FLUSHING MEADOWS, Queens — When 15-year-old tennis prodigy Cori “Coco” Gauff emerged onto center stage (actually, center court) at Arthur Ashe Stadium Saturday night, the crowd roared for the American teen who had already excelled in the first two rounds at the U.S. Open, as a wild card entry in her first American major.
But on this particular night—the third round in the tournament— she was facing the world number one in women’s tennis, the defending U.S. Open champ, Naomi Osaka.
And despite Gauff’s best efforts to foil Osaka with some well-timed slices that drew some errors from the Japanese star, the match was over in 65 minutes, due in part to punishing, winning shots from Osaka—leaving the teen sensation wiping away tears, as her parents watched from Gauff’s box.
The score was 6-3; 6-0 for Osaka.
Osaka, 21, had cried on the same court last September on what should have been her greatest night, as the 2018 crowd booed umpire Carlos Ramos for penalizing opponent Serena Williams.
This year, Osaka moved toward Coco and stroked her arm repeatedly, giving her a hug.
Osaka then asked the teen to do a joint, on-court interview with her for ESPN. Coco resisted, afraid she would cry through the whole thing. Osaka could be heard saying it would be “better than crying in the shower later.”
So Coco Gauff spoke to the interviewer and the live audience, observing, “I’m going to learn a lot from this match.”
“She’s been so sweet to me,” Gauff said of Osaka, “so thank you for this.”
As Coco Gauff finished, she added, “Thank you, Naomi. I don’t want people to think that I’m trying to take this moment away from you, because she really deserves it.”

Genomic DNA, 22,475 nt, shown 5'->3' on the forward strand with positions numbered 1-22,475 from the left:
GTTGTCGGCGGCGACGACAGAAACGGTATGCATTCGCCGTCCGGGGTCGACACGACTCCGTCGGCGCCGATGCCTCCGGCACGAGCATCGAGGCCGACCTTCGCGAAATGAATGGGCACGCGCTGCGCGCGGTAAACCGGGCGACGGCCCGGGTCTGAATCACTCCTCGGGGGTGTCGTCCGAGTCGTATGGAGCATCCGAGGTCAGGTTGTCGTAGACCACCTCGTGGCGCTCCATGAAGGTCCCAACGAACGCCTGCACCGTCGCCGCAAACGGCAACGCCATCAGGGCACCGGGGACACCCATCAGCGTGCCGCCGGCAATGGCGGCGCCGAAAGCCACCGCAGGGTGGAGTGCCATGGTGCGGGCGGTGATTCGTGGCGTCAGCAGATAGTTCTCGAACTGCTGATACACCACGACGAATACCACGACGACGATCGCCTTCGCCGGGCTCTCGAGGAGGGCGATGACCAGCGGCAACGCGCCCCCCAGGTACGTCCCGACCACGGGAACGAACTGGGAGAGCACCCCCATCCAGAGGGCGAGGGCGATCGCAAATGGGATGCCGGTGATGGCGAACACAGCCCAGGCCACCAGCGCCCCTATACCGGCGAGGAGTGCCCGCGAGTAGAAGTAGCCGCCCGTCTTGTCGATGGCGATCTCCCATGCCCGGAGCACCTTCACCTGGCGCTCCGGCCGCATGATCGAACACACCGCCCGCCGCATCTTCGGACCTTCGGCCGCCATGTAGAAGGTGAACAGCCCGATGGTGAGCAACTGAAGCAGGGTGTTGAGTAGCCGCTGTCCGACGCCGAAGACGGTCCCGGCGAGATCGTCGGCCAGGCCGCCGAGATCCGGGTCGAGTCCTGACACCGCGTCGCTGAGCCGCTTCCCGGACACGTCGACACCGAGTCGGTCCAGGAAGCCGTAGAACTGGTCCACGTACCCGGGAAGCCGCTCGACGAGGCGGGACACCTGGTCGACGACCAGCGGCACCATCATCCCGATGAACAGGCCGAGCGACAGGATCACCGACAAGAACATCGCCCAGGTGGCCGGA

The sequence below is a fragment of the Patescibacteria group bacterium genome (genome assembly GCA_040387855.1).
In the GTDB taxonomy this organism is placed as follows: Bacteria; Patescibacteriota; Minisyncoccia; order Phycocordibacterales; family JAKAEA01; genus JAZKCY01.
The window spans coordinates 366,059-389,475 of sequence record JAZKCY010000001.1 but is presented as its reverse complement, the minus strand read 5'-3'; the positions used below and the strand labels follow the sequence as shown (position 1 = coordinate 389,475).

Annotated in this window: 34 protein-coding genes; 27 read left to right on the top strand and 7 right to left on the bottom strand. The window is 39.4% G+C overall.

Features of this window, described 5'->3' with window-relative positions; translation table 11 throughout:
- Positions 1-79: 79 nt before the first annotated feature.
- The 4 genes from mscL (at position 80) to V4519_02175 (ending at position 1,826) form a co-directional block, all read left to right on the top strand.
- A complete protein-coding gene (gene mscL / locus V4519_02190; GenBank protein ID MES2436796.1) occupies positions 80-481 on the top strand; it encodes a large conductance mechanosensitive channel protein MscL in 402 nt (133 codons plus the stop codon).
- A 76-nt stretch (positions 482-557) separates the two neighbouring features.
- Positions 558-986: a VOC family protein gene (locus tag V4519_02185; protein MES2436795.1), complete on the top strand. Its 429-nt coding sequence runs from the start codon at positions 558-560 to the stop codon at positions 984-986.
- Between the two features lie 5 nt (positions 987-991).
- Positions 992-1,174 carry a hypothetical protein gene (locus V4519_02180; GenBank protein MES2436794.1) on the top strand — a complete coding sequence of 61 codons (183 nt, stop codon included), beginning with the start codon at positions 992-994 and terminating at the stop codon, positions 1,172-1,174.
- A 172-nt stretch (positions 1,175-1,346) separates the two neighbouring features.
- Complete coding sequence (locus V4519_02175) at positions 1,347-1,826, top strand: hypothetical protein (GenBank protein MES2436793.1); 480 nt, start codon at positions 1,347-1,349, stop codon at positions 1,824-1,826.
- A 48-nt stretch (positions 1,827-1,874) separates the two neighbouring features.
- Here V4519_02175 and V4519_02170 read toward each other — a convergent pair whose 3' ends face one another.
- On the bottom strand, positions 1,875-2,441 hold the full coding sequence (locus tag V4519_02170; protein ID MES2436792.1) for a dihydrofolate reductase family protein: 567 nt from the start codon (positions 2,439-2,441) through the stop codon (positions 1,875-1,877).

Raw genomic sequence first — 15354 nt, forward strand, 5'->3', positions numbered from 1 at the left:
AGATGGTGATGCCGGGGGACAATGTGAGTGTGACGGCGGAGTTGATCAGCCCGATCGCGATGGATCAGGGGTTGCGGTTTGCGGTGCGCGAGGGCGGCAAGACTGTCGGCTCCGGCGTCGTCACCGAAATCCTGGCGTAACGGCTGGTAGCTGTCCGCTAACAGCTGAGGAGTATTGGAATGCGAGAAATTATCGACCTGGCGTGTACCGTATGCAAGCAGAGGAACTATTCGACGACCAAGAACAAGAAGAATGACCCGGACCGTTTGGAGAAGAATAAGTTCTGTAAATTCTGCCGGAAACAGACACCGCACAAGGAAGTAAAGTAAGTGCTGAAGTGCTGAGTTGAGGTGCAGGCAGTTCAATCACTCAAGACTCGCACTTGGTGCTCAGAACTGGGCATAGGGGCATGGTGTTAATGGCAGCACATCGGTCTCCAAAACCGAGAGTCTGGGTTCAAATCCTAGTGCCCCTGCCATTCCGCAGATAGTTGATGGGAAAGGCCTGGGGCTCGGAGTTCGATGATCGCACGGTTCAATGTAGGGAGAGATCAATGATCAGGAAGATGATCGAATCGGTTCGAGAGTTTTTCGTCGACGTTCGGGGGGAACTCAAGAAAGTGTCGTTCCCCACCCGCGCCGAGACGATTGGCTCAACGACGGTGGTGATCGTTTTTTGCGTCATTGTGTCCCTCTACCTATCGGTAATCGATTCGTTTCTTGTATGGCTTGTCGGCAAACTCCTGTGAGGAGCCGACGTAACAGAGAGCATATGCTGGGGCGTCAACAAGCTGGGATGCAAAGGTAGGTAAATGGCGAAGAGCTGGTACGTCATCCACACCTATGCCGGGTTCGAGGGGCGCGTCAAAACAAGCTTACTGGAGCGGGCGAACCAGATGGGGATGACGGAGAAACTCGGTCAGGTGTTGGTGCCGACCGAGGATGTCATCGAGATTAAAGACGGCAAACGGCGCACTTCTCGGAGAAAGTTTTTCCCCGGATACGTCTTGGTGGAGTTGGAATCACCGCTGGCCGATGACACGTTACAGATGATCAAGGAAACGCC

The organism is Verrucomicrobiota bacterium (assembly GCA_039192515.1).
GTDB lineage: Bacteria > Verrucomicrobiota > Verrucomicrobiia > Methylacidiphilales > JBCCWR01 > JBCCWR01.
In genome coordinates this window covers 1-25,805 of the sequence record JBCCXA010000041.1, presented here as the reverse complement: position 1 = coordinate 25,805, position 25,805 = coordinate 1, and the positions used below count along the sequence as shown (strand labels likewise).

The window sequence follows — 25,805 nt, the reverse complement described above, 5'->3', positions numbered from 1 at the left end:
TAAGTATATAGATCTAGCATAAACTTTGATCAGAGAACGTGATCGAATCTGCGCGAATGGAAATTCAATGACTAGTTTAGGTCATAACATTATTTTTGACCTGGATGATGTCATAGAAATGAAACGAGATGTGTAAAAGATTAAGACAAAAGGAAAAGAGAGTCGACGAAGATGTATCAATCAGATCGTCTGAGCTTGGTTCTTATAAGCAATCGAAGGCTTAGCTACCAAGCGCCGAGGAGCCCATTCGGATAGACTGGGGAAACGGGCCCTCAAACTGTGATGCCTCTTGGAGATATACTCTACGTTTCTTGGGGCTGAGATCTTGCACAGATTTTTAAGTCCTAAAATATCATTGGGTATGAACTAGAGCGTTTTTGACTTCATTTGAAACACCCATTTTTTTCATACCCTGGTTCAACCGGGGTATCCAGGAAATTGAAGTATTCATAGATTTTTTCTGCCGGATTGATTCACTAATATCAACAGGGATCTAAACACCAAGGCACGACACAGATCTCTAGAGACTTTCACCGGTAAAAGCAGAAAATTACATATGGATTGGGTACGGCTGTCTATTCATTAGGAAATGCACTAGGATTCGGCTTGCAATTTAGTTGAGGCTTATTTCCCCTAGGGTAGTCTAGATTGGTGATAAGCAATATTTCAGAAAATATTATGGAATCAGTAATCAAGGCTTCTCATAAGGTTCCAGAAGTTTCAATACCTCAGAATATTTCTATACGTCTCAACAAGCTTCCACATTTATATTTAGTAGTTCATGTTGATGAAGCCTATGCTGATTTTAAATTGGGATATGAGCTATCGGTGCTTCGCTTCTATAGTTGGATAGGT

But Osaka, perhaps remembering the emotion of nearly a year ago, was crying herself, and turned toward Gauff’s box to praise her family for the daughter and athlete they guided.
“You guys raised an amazing player,” Osaka said through tears. “I remember I used to see you guys training in the same place as us. For me, like the fact that both of us made it, and we’re both still working as hard as we can, I think it’s incredible. I think you guys are amazing, I think, Coco, you’re amazing.”
The moments on the court were so moving that fellow players like Sloane Stephens retweeted the footage, with Stephens writing, “This support is what tennis should be about.” She added two “applause” emojis as an exclamation point and wrote “Well done.”
Later, both players talked about the match—and the emotional aftermath—at separate press conferences.
“She was crying, I was crying,” Coco Gauff recounted, adding with a laugh, “I didn’t know why she was crying, you won the match!”
Gauff noted, “She had way more winners than I did…She proved she’s a true athlete.”
When Gauff was asked what she was most proud of in the tournament, she responded, “Probably the way I’ve been handling it all. A lot of people forget I’m new to this and still learning.”
Later, Osaka observed, “The amount of media on her now is insane.”
When a reporter asked why she had hugged Gauff and suggested the joint interview, Osaka replied, “It was kind of instinctive. When I shook her hand, I saw she was tearing up a bit. Then I thought how young she was.”
Osaka said she felt it was important to help Gauff through the difficult moment.
“I wanted her to have her head high…to be aware that she’s accomplished so much.”
Both Osaka and Gauff’s names are frequently mentioned in statements about the future of women’s tennis.
When asked about Gauff’s strengths, Osaka responded, “Her movement is one of the biggest things on her game.”
At times, it seemed the Arthur Ashe crowd was rooting more for the young American, perhaps because she was struggling in the match. Osaka told reporters she wasn’t aware of any favoritism from the crowd.
“I’m kind of deaf when I play,” Osaka said.
Osaka now moves on to the fourth round of the Open, remarking, “I get better as the tournament goes on. I trust myself more.”
As for Coco Gauff, she will play US Open doubles on Sunday, going into another round with partner Caty McNally.
And the tennis world is predicting big outcomes for Gauff in her future.
“My dad told me I’m 15. I still have a lot to work on, a lot to improve,” Gauff said.
The tears at the end of her first match at Arthur Ashe are now part of her history.
“I guess it shows I’m human,” Coco said.